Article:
I've heard people wonder why people who can't have children adopt foreign babies when "there are so many babies that need homes in our own country". I often think it's because the hoops people have to jump through are so much higher here (i.e. no farm animals, no trampolines), the lifestyle qualifications are arbitrary (i.e. married status, sexual orientation), and then there's always the idea that the biological parents could come back in a few years with changed minds and find some legal loophole to take the kiddo back.
I think some dog rescue groups are setting themselves up in this same type of situation. People want to do the right thing, they want to adopt homeless dogs. But if there's going to be a rescue group looking over your shoulder for the next ten years threatening to take the dog back anytime the leash slips away from you on a walk, or anytime the dog slips out the back door--both things that can happen to even the best of dog owners--all that's going to do is drive the average dog owner away from shelters and rescues and straight to pet stores and puppy mills.
(As a caveat, I'm not saying that adopting a baby from a foreign country is like getting your dog from a puppy mill. I'm just saying that if you can't get something you want from one source you'll go to another, and in the case of dogs, the "other" is most definitely not where you want to go.)
I know there have to be some qualifications for adopting out a dog or cat or any animal, but as is stated in the first post from Pet Connection, there are lots of homes out there "that may not be perfect, but are perfectly good." And certainly better than a dog lingering in a shelter.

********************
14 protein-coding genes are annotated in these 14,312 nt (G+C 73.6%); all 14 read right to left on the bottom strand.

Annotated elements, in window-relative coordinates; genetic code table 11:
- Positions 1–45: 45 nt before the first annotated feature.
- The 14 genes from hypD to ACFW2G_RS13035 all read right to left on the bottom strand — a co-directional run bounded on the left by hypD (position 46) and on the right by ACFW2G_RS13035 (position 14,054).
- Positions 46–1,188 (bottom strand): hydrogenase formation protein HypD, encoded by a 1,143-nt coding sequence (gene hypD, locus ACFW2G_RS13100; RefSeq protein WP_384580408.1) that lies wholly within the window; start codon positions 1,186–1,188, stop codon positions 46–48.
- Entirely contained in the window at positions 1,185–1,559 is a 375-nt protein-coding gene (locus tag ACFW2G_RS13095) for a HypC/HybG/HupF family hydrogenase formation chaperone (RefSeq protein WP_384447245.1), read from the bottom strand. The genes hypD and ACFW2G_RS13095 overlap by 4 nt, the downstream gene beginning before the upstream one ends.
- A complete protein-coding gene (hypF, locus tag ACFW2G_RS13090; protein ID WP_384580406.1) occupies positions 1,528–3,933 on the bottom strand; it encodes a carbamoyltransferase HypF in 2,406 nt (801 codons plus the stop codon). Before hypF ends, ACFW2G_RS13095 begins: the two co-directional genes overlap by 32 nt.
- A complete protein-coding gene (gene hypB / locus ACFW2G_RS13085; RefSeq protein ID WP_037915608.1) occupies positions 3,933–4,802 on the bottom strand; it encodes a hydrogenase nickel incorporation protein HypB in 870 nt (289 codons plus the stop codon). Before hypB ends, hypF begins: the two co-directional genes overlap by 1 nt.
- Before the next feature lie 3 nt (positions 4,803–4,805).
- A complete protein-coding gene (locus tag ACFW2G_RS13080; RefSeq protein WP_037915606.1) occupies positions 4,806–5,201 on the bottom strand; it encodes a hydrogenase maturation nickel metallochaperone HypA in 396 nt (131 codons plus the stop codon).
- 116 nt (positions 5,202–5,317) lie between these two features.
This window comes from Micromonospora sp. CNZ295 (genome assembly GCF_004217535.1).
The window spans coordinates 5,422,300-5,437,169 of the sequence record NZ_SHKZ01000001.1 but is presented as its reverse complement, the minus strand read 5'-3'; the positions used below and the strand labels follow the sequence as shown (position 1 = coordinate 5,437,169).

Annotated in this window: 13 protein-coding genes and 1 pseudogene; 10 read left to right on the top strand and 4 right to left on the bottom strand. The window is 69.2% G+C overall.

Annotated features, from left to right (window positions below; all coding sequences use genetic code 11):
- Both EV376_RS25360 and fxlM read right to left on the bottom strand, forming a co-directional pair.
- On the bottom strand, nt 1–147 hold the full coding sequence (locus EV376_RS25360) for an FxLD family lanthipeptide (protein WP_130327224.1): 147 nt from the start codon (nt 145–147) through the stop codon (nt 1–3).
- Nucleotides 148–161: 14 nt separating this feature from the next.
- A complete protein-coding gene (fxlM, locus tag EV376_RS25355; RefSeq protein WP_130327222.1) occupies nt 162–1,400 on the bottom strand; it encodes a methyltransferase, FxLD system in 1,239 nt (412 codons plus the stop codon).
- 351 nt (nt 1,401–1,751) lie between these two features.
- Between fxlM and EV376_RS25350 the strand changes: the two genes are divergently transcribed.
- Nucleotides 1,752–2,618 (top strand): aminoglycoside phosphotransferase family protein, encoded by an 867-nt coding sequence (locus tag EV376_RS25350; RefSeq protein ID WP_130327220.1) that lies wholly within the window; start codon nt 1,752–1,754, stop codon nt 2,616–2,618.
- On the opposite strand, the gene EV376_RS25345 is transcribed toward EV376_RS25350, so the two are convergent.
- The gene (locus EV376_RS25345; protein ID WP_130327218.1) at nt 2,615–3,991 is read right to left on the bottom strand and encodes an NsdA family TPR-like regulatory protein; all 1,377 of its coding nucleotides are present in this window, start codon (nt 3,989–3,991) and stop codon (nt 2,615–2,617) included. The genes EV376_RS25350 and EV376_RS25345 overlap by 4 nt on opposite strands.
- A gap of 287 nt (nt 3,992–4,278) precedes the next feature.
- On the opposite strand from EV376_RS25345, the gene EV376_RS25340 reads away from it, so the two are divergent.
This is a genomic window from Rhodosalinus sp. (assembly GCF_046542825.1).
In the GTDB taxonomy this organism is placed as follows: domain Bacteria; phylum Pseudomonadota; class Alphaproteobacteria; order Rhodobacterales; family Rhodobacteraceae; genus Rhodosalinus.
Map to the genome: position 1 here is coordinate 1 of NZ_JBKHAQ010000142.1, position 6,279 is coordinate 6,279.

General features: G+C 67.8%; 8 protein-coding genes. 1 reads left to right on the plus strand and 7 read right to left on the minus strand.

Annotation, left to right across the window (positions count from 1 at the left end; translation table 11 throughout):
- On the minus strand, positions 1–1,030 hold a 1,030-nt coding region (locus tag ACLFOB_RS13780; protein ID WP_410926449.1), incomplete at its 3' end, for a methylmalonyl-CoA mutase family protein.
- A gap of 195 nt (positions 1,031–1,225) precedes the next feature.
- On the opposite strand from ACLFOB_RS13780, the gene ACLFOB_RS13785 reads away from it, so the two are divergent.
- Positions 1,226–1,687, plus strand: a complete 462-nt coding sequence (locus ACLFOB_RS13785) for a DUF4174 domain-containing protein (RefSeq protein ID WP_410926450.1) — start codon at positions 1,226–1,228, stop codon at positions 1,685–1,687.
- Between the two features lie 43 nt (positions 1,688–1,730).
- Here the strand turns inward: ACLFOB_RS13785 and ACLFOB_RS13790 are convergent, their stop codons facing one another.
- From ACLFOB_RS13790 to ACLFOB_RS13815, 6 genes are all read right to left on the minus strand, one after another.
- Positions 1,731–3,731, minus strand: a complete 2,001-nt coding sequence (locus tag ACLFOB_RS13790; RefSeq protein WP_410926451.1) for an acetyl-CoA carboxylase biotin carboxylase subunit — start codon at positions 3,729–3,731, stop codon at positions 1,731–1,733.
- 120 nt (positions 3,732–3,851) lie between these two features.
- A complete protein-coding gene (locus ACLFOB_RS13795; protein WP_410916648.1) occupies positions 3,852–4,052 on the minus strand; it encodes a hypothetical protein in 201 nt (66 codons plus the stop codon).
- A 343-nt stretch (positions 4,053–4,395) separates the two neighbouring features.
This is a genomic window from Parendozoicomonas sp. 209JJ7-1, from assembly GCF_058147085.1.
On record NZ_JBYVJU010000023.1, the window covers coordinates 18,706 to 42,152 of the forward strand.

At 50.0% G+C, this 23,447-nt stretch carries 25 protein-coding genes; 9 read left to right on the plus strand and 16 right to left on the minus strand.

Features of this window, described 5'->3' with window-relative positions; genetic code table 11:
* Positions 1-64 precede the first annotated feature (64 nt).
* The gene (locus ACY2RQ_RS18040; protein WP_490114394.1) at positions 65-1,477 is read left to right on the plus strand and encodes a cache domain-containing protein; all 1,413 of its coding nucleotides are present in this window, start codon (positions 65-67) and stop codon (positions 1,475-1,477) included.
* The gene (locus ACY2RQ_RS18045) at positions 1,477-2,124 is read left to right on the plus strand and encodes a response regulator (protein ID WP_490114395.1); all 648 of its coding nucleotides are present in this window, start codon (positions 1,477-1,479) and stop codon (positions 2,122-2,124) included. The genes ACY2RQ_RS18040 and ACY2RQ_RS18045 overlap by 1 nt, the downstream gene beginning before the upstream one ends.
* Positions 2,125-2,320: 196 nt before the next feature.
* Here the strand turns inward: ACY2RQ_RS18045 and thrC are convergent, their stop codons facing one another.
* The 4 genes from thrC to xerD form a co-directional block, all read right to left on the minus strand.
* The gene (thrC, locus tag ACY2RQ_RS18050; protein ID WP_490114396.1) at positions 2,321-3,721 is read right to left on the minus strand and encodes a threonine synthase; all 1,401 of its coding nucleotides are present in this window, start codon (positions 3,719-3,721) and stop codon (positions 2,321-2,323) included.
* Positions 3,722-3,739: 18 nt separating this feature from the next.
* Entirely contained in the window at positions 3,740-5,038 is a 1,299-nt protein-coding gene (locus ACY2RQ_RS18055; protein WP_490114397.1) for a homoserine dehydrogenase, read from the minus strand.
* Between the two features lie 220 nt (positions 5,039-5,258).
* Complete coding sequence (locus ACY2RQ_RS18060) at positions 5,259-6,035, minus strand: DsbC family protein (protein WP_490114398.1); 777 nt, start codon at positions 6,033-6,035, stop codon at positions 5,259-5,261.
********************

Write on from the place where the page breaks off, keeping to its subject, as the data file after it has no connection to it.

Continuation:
Porterhouse is a perfect case study. Had my friend taken her back to the shelter, she may have gotten adopted again, but chances are she wouldn't have. At three years old, she had lost her puppy cuteness. She would have been just one of many "Sheppard-mix" type dogs, and a shy one at that. And given her disposition the experience probably would have traumatized her for life.
Instead she's had a home these past seven years. It's a home that wouldn't have passed muster with many rescue groups (we rent, we were college students), but she's been loved and fed and taken to the vet. Yes, we broke the rules, but at the same time we did the right thing.
That seems to be exactly what Degeneres tried to do...and the rescue group is doing themselves and the dog a disservice by refusing to let her.